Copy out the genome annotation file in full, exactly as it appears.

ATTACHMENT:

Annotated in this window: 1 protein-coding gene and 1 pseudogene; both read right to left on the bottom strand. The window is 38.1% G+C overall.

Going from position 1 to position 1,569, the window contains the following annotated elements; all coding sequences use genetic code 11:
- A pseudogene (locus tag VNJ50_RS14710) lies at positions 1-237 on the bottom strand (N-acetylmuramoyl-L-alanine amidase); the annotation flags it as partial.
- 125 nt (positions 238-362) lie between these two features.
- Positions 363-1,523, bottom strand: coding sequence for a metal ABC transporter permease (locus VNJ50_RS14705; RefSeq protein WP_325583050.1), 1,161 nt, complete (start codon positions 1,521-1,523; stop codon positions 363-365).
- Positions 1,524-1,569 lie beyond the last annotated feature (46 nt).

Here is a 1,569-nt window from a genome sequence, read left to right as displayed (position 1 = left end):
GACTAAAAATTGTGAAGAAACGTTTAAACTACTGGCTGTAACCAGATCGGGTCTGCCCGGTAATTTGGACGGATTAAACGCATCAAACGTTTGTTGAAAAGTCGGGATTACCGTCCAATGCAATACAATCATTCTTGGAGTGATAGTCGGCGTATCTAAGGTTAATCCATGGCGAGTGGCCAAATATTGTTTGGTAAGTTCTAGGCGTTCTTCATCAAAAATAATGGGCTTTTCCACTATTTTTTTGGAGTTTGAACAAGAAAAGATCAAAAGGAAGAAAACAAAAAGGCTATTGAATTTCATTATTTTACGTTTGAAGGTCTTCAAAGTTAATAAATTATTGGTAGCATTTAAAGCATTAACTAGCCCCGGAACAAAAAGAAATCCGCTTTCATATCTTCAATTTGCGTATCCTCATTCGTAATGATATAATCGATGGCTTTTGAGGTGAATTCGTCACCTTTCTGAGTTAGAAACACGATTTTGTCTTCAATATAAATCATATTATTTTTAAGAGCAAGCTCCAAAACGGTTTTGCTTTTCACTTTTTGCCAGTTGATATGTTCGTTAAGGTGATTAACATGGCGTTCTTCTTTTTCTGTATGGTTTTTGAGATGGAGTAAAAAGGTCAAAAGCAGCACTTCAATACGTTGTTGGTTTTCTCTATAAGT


Annotated in this window: 1 protein-coding gene and 1 pseudogene; both read right to left on the bottom strand. The window is 38.1% G+C overall.

Going from position 1 to position 1,569, the window contains the following annotated elements; all coding sequences use genetic code 11:
- A pseudogene (locus tag VNJ50_RS14710) lies at positions 1-237 on the bottom strand (N-acetylmuramoyl-L-alanine amidase); the annotation flags it as partial.
- 125 nt (positions 238-362) lie between these two features.
- Positions 363-1,523, bottom strand: coding sequence for a metal ABC transporter permease (locus VNJ50_RS14705; RefSeq protein WP_325583050.1), 1,161 nt, complete (start codon positions 1,521-1,523; stop codon positions 363-365).
- Positions 1,524-1,569 lie beyond the last annotated feature (46 nt).

Here is a 1,569-nt window from a genome sequence, read left to right as displayed (position 1 = left end):
GACTAAAAATTGTGAAGAAACGTTTAAACTACTGGCTGTAACCAGATCGGGTCTGCCCGGTAATTTGGACGGATTAAACGCATCAAACGTTTGTTGAAAAGTCGGGATTACCGTCCAATGCAATACAATCATTCTTGGAGTGATAGTCGGCGTATCTAAGGTTAATCCATGGCGAGTGGCCAAATATTGTTTGGTAAGTTCTAGGCGTTCTTCATCAAAAATAATGGGCTTTTCCACTATTTTTTTGGAGTTTGAACAAGAAAAGATCAAAAGGAAGAAAACAAAAAGGCTATTGAATTTCATTATTTTACGTTTGAAGGTCTTCAAAGTTAATAAATTATTGGTAGCATTTAAAGCATTAACTAGCCCCGGAACAAAAAGAAATCCGCTTTCATATCTTCAATTTGCGTATCCTCATTCGTAATGATATAATCGATGGCTTTTGAGGTGAATTCGTCACCTTTCTGAGTTAGAAACACGATTTTGTCTTCAATATAAATCATATTATTTTTAAGAGCAAGCTCCAAAACGGTTTTGCTTTTCACTTTTTGCCAGTTGATATGTTCGTTAAGGTGATTAACATGGCGTTCTTCTTTTTCTGTATGGTTTTTGAGATGGAGTAAAAAGGTCAAAAGCAGCACTTCAATACGTTGTTGGTTTTCTCTATAAGT